As a nation, we are turning a blind eye to the damage marijuana users may present to women and children.  We need to stop underestimating the poor judgment and the warped sense of time that marijuana users have, which often combined with fires and hot cars, have been lethal.

The Need to Stop Multigenerational Violence and Substance Abuse

For groups advocating to stop violence against women, it’s recommended that “marijuana use should be considered as a target of early intimate partner violence intervention and treatment programming.”  Treating problems at their source is best.

We also must do this to avoid child abuse, because studies show that  “abused children are at special risk to become heavy pot users in adolescence. ” from   Characteristics of Child Maltreatment and Adolescent marijuana Use: A Prospective Study, by Howard Dubowitz, Richard Thompson, Amelia M. Arria, Diana English, Richard Metzger and Jonathan Kotch, Child Maltreatment.    

The Emerald Triangle of Northern California is a reflection of a society with widespread acceptance of marijuana use. There’s  multi-generational drug abuse woven into to the culture, and with it comes addiction and violence.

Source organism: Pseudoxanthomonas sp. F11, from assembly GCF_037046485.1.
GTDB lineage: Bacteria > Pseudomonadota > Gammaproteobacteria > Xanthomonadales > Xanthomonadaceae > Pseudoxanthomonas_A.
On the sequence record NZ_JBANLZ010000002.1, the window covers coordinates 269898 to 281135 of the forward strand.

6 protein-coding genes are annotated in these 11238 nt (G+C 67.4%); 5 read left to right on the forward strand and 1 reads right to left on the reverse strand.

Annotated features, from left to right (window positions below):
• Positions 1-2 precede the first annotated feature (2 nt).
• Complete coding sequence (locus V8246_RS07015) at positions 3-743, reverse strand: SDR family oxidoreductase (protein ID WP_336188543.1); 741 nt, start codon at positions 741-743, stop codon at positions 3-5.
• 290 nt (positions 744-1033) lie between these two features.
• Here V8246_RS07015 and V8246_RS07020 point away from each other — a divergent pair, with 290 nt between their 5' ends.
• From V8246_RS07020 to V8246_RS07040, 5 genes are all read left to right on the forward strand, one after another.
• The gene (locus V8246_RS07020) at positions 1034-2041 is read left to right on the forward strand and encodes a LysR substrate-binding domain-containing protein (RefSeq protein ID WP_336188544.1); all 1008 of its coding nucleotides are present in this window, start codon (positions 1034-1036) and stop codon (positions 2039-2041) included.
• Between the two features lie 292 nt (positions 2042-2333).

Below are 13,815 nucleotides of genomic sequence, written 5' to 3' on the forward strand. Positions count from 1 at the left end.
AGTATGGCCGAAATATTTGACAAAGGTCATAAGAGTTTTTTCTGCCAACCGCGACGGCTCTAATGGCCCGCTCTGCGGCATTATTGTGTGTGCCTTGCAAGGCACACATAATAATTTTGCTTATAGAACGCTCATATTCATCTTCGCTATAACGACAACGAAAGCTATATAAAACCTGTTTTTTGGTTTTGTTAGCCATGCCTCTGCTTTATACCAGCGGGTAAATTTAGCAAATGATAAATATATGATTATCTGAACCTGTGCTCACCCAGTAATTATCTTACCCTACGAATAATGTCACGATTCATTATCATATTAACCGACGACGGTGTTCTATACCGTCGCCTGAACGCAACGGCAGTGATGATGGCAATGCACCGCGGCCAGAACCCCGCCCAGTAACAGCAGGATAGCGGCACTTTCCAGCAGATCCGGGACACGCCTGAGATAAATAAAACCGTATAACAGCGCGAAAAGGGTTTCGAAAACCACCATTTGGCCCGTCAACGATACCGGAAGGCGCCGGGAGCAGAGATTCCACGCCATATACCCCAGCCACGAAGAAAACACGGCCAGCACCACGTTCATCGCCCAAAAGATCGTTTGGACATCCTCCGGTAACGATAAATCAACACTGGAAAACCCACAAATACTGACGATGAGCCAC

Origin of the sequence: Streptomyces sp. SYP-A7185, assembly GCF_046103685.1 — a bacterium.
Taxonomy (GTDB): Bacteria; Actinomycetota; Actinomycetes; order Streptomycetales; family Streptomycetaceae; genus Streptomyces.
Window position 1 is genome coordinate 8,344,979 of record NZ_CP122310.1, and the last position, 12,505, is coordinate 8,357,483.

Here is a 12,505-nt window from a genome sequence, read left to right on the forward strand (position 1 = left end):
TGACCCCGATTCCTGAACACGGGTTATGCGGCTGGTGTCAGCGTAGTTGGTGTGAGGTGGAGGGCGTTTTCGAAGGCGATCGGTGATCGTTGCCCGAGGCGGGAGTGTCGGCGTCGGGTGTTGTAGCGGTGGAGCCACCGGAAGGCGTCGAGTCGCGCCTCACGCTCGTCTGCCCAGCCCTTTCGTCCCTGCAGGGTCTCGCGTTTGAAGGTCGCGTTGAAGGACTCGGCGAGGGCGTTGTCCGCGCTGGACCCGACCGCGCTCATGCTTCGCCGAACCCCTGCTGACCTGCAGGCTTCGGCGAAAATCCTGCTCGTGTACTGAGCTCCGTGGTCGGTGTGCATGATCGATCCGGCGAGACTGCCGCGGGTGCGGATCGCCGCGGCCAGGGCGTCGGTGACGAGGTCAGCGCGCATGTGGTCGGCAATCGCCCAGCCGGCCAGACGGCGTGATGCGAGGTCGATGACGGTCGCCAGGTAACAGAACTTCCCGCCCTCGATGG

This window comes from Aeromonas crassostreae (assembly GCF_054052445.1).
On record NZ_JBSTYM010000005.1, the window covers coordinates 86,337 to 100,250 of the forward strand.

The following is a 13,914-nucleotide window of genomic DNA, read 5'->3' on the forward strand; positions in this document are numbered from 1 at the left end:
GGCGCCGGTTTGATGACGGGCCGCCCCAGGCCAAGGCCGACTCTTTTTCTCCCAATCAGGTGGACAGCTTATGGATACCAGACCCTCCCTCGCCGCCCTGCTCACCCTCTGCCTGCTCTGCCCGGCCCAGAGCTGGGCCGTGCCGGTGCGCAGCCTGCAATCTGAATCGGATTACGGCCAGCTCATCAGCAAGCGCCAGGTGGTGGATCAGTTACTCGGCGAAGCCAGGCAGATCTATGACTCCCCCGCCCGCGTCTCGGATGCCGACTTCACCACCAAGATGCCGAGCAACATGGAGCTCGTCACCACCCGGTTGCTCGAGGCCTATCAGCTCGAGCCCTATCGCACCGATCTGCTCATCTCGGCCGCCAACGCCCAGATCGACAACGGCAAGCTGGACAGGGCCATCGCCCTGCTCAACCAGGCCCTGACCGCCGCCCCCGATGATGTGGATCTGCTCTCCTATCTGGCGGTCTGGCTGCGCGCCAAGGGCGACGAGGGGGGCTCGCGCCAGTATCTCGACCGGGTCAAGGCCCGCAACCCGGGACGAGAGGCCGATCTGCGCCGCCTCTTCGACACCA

Prevent Child Abuse America was formed in 1974 and has made little progress.   We’ll only make progress if we make progress with “the war on drugs,” which Drug Policy Alliance mocks and calls a failure.  The alternative is chronic drug abuse and family violence which gives the drug abusers their freedoms but at what cost?   Consider some recent events: Two babies died in Pennsylvania shortly after parents whose children have seizures forced the state legislature to pass a medical marijuana bill. *  In May, a man in Pennsylvania, killed his 5-month old daughter while high on marijuana.  Yet marijuana advocates try to tell us that marijuana is harmless.  In April, a mother who smoked throughout pregnancy smothered her three-week old daughter who died through asphyxiation.  She admitted to smoking marijuana which made her fall asleep with the daughter in her arms.